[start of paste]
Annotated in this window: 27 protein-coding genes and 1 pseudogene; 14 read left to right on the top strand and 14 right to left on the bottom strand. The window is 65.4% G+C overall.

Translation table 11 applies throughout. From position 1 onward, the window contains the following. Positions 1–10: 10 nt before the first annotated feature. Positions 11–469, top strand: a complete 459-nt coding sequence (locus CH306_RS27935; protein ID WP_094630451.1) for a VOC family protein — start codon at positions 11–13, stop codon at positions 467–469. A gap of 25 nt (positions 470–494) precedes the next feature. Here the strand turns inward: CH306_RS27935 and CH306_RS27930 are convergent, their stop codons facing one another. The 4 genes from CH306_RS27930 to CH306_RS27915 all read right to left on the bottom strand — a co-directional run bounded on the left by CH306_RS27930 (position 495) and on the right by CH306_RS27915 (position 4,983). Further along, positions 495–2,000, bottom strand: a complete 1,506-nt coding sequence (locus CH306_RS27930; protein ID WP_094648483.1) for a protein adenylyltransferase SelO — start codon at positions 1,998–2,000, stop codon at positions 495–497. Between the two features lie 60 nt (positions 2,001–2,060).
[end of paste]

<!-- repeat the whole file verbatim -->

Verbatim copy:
Annotated in this window: 27 protein-coding genes and 1 pseudogene; 14 read left to right on the top strand and 14 right to left on the bottom strand. The window is 65.4% G+C overall.

Translation table 11 applies throughout. From position 1 onward, the window contains the following. Positions 1–10: 10 nt before the first annotated feature. Positions 11–469, top strand: a complete 459-nt coding sequence (locus CH306_RS27935; protein ID WP_094630451.1) for a VOC family protein — start codon at positions 11–13, stop codon at positions 467–469. A gap of 25 nt (positions 470–494) precedes the next feature. Here the strand turns inward: CH306_RS27935 and CH306_RS27930 are convergent, their stop codons facing one another. The 4 genes from CH306_RS27930 to CH306_RS27915 all read right to left on the bottom strand — a co-directional run bounded on the left by CH306_RS27930 (position 495) and on the right by CH306_RS27915 (position 4,983). Further along, positions 495–2,000, bottom strand: a complete 1,506-nt coding sequence (locus CH306_RS27930; protein ID WP_094648483.1) for a protein adenylyltransferase SelO — start codon at positions 1,998–2,000, stop codon at positions 495–497. Between the two features lie 60 nt (positions 2,001–2,060).